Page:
During the medieval period, church-sanctioned religious wars were fought on the frontiers of Europe for a variety of reasons, initially to secure Jerusalem for Latin Christendom, but later for religious conversion, as well as political and territorial advantage.
The University of Reading is one of the few places in the UK that offers dedicated teaching of the archaeology of crusading, and Dr Aleks Pluskowski uses case studies in his modules which draw directly on his experiences in the field. Students participate in his excavations, and have contributed as co-authors to publications from his projects with data generated from their dissertations.
Responding to student needs, Aleks wrote the first English language book on The Archaeology of the Prussian Crusade to enable his students to access the largely Polish, but also German, Russian and Lithuanian scholarly literature.
Aleks is fascinated by the influence of religion on human behaviour in the past, particularly the conversion to and acceptance of Christianity around Europe at different times. As an environmental archaeologist, he aims to provide a different perspective on the impact of religious change. How does our understanding of the imposition and influence of religion provide a window onto human behaviour and motivation? What does the way people interacted with their environment tell us about how they lived and believed?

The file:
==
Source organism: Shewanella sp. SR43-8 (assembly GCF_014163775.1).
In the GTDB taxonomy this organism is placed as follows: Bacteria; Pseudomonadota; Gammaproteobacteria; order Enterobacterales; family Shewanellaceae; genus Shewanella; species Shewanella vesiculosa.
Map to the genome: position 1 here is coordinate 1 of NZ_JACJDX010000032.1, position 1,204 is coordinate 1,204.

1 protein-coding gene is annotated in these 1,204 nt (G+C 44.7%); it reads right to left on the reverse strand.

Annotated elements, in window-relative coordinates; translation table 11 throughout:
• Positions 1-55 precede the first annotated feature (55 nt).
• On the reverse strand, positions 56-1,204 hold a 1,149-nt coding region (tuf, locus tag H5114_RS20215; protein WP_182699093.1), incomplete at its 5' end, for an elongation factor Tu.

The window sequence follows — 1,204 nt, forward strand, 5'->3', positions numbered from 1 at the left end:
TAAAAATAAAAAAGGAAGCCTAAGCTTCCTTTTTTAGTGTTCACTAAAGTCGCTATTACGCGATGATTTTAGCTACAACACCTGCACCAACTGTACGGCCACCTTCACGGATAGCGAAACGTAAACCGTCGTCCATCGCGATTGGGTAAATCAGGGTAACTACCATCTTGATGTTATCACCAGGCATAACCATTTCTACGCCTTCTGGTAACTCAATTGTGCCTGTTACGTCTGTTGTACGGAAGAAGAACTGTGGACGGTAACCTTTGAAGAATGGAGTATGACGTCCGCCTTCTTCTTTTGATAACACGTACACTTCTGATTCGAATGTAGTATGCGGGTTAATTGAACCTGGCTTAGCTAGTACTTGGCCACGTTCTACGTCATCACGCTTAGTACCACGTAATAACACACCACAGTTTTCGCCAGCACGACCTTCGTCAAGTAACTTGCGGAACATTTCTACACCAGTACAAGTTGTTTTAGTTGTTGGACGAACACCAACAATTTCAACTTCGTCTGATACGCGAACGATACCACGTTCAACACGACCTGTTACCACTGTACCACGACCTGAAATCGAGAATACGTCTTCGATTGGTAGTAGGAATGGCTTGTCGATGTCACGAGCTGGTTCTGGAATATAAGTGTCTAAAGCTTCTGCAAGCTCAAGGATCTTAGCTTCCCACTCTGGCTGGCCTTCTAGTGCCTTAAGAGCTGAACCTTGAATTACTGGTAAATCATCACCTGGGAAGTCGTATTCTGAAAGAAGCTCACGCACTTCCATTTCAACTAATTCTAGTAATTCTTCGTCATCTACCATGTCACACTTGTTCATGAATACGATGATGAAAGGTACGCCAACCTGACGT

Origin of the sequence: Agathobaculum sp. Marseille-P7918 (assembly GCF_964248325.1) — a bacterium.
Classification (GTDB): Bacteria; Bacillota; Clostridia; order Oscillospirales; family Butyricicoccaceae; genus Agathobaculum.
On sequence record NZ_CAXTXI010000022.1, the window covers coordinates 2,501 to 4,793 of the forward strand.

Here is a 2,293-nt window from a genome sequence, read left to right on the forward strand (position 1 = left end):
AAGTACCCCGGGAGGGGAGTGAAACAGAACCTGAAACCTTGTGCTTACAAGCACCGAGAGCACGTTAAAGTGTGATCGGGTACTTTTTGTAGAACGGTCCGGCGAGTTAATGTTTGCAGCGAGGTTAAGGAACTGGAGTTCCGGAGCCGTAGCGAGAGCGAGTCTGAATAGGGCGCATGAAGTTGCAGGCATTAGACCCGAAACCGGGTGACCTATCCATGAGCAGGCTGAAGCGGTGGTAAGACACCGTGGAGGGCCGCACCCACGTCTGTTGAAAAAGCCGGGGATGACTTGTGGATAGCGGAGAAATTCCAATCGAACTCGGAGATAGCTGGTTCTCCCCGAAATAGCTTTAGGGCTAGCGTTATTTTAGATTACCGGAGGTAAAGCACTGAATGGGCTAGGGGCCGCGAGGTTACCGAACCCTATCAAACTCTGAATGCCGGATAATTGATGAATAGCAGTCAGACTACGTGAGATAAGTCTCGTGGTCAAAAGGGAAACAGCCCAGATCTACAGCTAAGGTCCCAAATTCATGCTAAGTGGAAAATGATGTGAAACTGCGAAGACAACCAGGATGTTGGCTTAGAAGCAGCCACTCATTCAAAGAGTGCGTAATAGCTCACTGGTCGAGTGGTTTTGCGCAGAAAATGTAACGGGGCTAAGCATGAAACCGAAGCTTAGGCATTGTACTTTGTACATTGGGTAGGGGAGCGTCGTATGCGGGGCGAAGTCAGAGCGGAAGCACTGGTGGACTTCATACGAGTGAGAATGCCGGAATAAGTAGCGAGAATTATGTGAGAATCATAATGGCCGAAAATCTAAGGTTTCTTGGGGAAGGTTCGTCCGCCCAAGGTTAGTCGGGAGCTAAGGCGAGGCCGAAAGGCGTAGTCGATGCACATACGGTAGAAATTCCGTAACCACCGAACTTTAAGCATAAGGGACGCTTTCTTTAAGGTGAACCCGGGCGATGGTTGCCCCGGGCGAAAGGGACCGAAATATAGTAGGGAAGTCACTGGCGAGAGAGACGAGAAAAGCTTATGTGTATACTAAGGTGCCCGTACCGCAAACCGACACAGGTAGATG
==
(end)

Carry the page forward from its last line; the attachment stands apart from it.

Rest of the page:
"The environment – animals, plants, landscape – is an interesting way of looking at how religion drives people to think and behave, because a lot of religions put emphasis on the environment and how you relate to other species; which is ultimately about how we think about ourselves."
Aleks examines societies where religious change was imposed through force, and what we can learn about this cultural clash from how the people at the time used the landscape and environment they lived in. Examining the environmental evidence around medieval structures and cultural frontier spaces allows him to investigate how people lived in these multi-cultural crucibles through a new lens.